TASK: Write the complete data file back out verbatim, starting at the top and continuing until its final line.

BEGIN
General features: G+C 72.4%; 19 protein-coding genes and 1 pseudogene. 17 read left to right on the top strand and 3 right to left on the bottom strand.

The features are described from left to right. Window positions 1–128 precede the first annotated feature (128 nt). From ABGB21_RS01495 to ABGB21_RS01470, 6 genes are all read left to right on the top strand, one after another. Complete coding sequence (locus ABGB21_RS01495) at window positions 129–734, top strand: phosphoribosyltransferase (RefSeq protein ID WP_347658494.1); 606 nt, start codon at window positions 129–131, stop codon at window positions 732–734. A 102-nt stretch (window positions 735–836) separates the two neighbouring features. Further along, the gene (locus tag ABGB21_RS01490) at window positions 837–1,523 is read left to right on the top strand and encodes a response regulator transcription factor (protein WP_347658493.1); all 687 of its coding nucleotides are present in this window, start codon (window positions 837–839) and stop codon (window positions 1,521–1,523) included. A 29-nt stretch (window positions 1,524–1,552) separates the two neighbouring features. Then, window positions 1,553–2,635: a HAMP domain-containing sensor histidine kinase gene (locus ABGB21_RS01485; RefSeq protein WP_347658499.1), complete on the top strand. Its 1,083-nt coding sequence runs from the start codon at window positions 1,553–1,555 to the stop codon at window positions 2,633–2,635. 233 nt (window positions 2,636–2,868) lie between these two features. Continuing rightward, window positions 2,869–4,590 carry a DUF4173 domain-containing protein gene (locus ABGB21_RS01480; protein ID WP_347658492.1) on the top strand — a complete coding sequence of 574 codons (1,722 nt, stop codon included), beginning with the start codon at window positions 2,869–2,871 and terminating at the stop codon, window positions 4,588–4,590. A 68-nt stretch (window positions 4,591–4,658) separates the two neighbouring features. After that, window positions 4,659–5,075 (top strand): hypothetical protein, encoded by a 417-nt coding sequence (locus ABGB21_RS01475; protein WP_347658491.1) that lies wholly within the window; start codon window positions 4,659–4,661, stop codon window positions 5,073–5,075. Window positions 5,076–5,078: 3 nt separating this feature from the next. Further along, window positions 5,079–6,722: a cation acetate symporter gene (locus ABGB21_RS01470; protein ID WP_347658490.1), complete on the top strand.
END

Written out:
General features: G+C 72.4%; 19 protein-coding genes and 1 pseudogene. 17 read left to right on the top strand and 3 right to left on the bottom strand.

The features are described from left to right. Window positions 1–128 precede the first annotated feature (128 nt). From ABGB21_RS01495 to ABGB21_RS01470, 6 genes are all read left to right on the top strand, one after another. Complete coding sequence (locus ABGB21_RS01495) at window positions 129–734, top strand: phosphoribosyltransferase (RefSeq protein ID WP_347658494.1); 606 nt, start codon at window positions 129–131, stop codon at window positions 732–734. A 102-nt stretch (window positions 735–836) separates the two neighbouring features. Further along, the gene (locus tag ABGB21_RS01490) at window positions 837–1,523 is read left to right on the top strand and encodes a response regulator transcription factor (protein WP_347658493.1); all 687 of its coding nucleotides are present in this window, start codon (window positions 837–839) and stop codon (window positions 1,521–1,523) included. A 29-nt stretch (window positions 1,524–1,552) separates the two neighbouring features. Then, window positions 1,553–2,635: a HAMP domain-containing sensor histidine kinase gene (locus ABGB21_RS01485; RefSeq protein WP_347658499.1), complete on the top strand. Its 1,083-nt coding sequence runs from the start codon at window positions 1,553–1,555 to the stop codon at window positions 2,633–2,635. 233 nt (window positions 2,636–2,868) lie between these two features. Continuing rightward, window positions 2,869–4,590 carry a DUF4173 domain-containing protein gene (locus ABGB21_RS01480; protein ID WP_347658492.1) on the top strand — a complete coding sequence of 574 codons (1,722 nt, stop codon included), beginning with the start codon at window positions 2,869–2,871 and terminating at the stop codon, window positions 4,588–4,590. A 68-nt stretch (window positions 4,591–4,658) separates the two neighbouring features. After that, window positions 4,659–5,075 (top strand): hypothetical protein, encoded by a 417-nt coding sequence (locus ABGB21_RS01475; protein WP_347658491.1) that lies wholly within the window; start codon window positions 4,659–4,661, stop codon window positions 5,073–5,075. Window positions 5,076–5,078: 3 nt separating this feature from the next. Further along, window positions 5,079–6,722: a cation acetate symporter gene (locus ABGB21_RS01470; protein ID WP_347658490.1), complete on the top strand.